In our house, not playing rugby inside, helping with jobs and clearing our plates were rewarded by this infamous fictional credit system.
I can clearly remember asking my dad once how many brownie points I had stockpiled, wondering what the exchange rate for an actual reward might be.
I’m sure even with low interest rates I’d have enough for at least a decent holiday now.
Depending on who you ask, the system in place worked to a point, but that doesn’t mean to say I think a similar one is appropriate for getting drivers to get off their phones when they’re behind the wheel.
Yep. There’s an app to help drivers keep their eyes on the road. I’m as disappointed this needs to be a thing as much as you are.
Mobile phones are another bugbear which make me unsure whether to be angry or worried. You can look into the window of any coffee shop and see a couple perfectly capable of enjoying one another’s company instead opting to peer down at their phones while slowly giving themselves a thumb injury. But our addiction to technology is so bad, you can also see a handful of drivers on every trip texting behind the wheel. It’s as unforgivable as it is stupid.
SafeDrive creator Tudor Cobalas agrees, but only after he nearly crashed his car while driving and texting.
Once the app is downloaded, it will lock your phone screen when it detects you’re traveling at more than 6mph, and will start awarding the user points for keeping their hands off the phone while the car is in motion.
But unlike brownie points, the ones awarded by SafeDrive can be converted into shopping discounts in the SafeDrive Marketplace.
That’s right. People need to be offered discounts to stop using their phones while they are driving!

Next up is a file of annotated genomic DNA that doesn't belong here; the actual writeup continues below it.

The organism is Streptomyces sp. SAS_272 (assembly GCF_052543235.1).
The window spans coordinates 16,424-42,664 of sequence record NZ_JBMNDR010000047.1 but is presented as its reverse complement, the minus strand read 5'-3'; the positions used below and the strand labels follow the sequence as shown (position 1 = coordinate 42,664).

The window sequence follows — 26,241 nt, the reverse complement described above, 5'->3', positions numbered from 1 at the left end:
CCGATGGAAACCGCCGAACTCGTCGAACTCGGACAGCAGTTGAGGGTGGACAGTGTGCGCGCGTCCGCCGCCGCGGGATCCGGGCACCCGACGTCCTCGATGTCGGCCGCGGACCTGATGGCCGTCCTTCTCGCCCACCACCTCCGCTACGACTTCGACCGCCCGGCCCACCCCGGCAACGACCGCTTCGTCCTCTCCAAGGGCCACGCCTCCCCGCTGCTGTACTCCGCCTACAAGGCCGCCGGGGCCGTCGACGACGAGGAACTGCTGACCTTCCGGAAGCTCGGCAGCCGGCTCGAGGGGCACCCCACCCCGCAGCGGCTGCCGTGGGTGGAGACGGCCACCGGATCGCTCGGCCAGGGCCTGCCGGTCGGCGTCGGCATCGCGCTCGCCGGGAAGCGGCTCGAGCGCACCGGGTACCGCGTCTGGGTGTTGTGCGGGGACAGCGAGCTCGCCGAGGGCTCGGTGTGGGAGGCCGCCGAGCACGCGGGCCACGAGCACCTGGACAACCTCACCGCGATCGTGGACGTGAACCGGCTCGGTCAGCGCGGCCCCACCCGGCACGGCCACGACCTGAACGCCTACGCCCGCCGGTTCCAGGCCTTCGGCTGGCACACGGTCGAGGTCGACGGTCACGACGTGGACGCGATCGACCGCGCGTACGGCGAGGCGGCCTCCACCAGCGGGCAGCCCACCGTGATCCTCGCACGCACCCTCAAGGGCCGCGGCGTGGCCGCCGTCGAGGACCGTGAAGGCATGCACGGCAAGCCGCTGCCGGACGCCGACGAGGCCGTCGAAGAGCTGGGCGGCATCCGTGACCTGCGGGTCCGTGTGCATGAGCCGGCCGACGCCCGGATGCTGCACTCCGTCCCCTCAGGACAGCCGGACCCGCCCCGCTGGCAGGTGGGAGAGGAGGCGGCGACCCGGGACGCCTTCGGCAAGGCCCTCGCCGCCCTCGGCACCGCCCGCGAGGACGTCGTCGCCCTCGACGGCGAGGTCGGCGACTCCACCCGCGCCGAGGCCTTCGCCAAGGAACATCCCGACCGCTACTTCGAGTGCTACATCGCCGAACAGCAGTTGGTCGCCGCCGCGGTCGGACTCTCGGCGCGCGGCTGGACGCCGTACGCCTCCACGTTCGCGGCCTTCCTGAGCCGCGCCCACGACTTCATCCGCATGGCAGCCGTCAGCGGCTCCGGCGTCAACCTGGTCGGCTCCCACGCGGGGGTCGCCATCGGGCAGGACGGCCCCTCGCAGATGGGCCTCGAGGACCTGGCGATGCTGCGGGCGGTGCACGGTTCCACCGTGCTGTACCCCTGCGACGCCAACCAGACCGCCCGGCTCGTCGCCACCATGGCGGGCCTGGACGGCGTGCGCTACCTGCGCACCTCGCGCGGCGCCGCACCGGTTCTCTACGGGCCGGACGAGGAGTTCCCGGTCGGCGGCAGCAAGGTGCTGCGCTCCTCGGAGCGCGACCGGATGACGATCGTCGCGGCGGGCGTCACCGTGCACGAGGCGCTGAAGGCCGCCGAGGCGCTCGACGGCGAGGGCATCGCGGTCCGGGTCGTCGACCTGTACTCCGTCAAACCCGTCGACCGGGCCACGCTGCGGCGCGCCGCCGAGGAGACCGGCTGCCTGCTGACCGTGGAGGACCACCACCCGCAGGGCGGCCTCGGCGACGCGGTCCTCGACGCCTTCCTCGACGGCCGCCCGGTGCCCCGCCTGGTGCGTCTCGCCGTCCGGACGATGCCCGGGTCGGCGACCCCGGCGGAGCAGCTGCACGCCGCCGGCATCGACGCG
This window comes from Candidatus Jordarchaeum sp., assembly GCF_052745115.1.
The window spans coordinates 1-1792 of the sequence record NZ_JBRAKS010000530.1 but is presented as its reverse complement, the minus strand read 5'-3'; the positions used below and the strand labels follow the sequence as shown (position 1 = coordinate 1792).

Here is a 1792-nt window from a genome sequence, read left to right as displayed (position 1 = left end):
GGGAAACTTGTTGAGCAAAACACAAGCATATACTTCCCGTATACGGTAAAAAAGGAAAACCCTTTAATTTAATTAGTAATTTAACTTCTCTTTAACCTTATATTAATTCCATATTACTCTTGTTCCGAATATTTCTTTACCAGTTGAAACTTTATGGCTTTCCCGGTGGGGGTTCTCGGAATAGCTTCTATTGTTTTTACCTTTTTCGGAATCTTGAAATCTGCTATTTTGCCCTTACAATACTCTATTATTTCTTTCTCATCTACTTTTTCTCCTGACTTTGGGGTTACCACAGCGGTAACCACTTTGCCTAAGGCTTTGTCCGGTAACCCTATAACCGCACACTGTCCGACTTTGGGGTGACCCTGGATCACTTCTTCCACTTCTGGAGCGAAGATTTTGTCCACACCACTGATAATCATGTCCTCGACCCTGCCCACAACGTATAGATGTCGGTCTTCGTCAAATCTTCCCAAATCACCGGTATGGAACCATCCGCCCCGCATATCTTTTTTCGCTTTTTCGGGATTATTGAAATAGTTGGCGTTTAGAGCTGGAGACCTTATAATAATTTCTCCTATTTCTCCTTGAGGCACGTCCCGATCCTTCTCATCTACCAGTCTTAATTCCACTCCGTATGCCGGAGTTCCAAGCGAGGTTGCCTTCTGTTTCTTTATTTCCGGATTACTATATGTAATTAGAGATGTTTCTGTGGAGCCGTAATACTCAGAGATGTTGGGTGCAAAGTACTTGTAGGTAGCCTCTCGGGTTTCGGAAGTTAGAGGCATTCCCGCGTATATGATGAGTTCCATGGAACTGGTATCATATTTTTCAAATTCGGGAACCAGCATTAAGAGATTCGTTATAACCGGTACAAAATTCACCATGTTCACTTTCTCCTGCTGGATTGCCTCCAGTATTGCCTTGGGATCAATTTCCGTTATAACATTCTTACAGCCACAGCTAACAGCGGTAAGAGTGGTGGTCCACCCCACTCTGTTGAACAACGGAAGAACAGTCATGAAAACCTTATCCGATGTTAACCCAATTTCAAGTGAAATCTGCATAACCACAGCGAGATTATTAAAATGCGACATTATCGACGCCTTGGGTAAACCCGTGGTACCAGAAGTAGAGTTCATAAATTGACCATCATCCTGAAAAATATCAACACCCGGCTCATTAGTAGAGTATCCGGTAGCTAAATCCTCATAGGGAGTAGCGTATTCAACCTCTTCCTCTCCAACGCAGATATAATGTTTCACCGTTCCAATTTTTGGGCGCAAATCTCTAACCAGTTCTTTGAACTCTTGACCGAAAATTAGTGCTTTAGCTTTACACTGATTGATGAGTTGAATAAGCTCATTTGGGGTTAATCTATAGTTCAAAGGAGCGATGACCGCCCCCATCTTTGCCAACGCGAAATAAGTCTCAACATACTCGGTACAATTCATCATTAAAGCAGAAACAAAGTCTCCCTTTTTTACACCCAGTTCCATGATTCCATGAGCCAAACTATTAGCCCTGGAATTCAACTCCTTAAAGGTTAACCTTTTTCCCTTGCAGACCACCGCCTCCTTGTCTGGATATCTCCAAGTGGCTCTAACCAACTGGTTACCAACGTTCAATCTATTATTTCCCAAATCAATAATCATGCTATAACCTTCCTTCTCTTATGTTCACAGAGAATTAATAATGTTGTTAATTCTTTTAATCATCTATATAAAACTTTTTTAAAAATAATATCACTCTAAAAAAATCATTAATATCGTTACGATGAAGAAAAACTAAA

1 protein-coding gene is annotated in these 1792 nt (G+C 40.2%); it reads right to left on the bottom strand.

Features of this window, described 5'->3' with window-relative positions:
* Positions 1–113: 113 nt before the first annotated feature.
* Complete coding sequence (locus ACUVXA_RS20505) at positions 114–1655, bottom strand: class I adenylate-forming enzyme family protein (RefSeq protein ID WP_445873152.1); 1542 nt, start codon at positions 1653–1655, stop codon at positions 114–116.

If you are using the app and you decide the temptation to see what your friends are eating via Instagram is too much, and you reach over for your phone, the display reads ‘Are you sure you don’t want to be Safe anymore?’ with the option to say ‘yes’ which will unlock your phone but wipe your points, or ‘no’ which will let you carry on as you were.
It beggars belief.
This isn’t to say I think Cobalas’ app is a bad thing. Anything that helps people be safe on the road is a Very Good Thing.
What’s sad is that this needs to exist.
We’re not talking airbags or seat belts, the kind of things that help drivers and passengers in an accident.
We’re talking about an app to discourage people from intentionally putting themselves and others at risk through conscious, careless behaviour.
I have a much more simple solution than an app, though mine doesn’t come with the perk of rewarding common sense I’m afraid.
Just put your phone in the boot before you drive. Don’t even bother with hands free. If you miss a call, so what? Do what they did before people had mobiles and wait.